Saturday, March 26, 2011

Lock types and Query hints in SQL Server

Lock types

There are three main types of locks that SQL Server 7.0/2000 uses:

Shared locks Update locks Exclusive locks

Shared locks are used for operations that do not change or update data, such as a SELECT statement.

Update locks are used when SQL Server intends to modify a page, and later promotes the update page lock to an exclusive page lock before actually making the changes.

Exclusive locks are used for the data modification operations, such as UPDATE, INSERT, or DELETE.

Shared locks are compatible with other Shared locks or Update locks.

Update locks are compatible with Shared locks only.

Exclusive locks are not compatible with other lock types.

Let me to describe it on the real example. There are four processes, which attempt to lock the same page of the same table. These processes start one after another, so Process1 is the first process, Process2 is the second process and so on.

Process1 : SELECT
Process2 : SELECT
Process3 : UPDATE
Process4 : SELECT

Process1 sets the Shared lock on the page, because there are no another locks on this page.
Process2 sets the Shared lock on the page, because Shared locks are compatible with other Shared locks.
Process3 wants to modify data and wants to set Exclusive lock, but it cannot make it before Process1 and Process2 will be finished, because Exclusive lock is not compatible with other lock types. So, Process3 sets Update lock.
Process4 cannot set Shared lock on the page before Process3 will be finished. So, there is no Lock starvationLock starvation occurs when read transactions can monopolize a table or page, forcing a write transaction to wait indefinitely. So, Process4 waits before Process3 will be finished.
After Process1 and Process2 were finished, Process3 transfer Update lock into Exclusivelock to modify data. After Process3 was finished, Process4 sets the Shared lock on the page to select data.

Locking optimizer hints

SQL Server 7.0/2000 supports the following Locking optimizer hints:


NOLOCK is also known as "dirty reads". This option directs SQL Server not to issue shared locks and not to honor exclusive locks. So, if this option is specified, it is possible to read an uncommitted transaction. This results in higher concurrency and in lower consistency.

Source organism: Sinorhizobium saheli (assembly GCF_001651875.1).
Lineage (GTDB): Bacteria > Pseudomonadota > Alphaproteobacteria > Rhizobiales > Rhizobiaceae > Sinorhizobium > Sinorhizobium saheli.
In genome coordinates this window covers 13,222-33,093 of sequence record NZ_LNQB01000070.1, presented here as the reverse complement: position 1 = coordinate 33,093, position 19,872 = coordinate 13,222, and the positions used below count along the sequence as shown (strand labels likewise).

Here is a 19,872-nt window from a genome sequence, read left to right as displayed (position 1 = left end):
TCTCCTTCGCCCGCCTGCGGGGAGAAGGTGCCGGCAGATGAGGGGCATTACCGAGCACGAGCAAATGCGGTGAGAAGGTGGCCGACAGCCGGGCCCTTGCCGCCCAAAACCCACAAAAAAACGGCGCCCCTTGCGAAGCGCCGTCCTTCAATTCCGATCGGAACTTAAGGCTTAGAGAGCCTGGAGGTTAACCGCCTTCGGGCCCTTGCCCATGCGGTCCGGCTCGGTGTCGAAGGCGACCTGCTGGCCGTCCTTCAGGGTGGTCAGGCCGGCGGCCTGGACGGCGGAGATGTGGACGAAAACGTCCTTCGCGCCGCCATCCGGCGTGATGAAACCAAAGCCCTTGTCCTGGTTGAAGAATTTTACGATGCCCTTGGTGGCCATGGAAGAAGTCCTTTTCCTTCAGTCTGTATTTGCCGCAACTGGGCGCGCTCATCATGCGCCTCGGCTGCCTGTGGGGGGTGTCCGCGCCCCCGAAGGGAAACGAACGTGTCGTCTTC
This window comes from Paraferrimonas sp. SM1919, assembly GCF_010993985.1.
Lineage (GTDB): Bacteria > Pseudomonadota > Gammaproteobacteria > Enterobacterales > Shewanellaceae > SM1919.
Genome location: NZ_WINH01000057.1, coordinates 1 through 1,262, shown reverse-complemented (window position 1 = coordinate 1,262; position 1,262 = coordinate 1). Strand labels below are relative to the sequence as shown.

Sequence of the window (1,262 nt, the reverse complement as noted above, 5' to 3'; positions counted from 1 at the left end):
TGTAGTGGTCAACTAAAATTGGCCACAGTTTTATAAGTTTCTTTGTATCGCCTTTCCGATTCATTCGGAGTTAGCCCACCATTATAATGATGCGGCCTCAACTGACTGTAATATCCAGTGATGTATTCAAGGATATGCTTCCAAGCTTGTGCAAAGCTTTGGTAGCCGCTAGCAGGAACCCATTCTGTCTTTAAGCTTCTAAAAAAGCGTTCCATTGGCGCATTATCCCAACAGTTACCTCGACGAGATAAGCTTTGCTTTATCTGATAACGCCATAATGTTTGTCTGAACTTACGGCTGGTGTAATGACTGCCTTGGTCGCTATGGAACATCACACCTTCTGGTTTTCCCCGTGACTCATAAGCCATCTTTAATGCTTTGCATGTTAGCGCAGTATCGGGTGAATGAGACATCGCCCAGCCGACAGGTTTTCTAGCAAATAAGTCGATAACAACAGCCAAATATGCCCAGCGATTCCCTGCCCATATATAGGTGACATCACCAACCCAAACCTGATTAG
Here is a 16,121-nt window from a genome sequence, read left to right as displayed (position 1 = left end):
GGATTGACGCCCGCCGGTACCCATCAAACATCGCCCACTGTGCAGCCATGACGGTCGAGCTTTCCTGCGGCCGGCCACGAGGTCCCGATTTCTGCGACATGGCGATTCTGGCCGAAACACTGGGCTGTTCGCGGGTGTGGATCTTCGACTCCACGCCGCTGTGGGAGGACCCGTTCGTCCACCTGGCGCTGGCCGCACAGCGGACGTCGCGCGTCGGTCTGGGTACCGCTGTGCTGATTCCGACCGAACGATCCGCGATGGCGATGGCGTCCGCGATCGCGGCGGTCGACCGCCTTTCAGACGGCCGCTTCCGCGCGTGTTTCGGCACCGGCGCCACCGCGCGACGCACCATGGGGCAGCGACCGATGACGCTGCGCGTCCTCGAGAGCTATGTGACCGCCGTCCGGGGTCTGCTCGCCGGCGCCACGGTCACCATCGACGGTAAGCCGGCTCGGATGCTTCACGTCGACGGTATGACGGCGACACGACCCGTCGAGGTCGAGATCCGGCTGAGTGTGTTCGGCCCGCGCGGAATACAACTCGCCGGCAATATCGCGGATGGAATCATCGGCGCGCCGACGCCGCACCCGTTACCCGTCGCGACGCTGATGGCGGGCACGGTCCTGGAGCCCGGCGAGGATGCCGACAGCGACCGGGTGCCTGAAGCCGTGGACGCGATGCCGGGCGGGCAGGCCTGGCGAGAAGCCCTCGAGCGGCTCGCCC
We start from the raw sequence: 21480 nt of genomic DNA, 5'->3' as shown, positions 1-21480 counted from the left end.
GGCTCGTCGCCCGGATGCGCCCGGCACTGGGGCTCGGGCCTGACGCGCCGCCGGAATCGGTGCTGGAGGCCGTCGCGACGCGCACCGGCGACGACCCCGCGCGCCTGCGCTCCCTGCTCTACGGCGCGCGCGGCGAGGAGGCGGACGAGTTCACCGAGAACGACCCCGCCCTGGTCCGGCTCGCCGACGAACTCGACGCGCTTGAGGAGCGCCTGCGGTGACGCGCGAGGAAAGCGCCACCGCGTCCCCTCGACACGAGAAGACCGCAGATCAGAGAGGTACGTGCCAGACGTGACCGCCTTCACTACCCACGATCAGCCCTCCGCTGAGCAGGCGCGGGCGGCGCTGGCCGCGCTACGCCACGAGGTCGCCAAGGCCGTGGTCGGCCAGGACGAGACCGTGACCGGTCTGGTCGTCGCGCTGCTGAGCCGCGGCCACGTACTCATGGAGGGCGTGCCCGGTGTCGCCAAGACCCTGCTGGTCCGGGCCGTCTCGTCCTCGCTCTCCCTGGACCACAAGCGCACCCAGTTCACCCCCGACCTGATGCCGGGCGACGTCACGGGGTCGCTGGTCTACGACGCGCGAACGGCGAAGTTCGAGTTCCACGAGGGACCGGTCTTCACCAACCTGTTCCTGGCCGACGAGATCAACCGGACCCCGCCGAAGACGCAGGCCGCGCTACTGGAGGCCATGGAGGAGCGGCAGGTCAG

HOLDLOCK directs SQL Server to hold a shared lock until completion of the transaction in which HOLDLOCK is used. You cannot use HOLDLOCK in a SELECT statement that includes the FOR BROWSE option. HOLDLOCK is equivalent to SERIALIZABLE.

UPDLOCK instructs SQL Server to use update locks instead of shared locks while reading a table and holds them until the end of the command or transaction.

TABLOCK takes a shared lock on the table that is held until the end of the command. If you also specify HOLDLOCK, the lock is held until the end of the transaction.

PAGLOCK is used by default. Directs SQL Server to use shared page locks.

TABLOCKX takes an exclusive lock on the table that is held until the end of the command or transaction.

Perform a scan with the same locking semantics as a transaction running at the READ COMMITTED isolation level. By default, SQL Server operates at this isolation level.

Equivalent to NOLOCK.

Perform a scan with the same locking semantics as a transaction running at the REPEATABLE READ isolation level.

Perform a scan with the same locking semantics as a transaction running at the SERIALIZABLE isolation level. Equivalent to HOLDLOCK.

Skip locked rows. This option causes a transaction to skip over rows locked by other transactions that would ordinarily appear in the result set, rather than block the transaction waiting for the other transactions to release their locks on these rows. The READPAST lock hint applies only to transactions operating at READ COMMITTED isolation and will read only past row-level locks. Applies only to the SELECT statement.
You can only specify the READPAST lock in the READ COMMITTED or REPEATABLE READ isolation levels.

Use row-level locks rather than use the coarser-grained page- and table-level locks.

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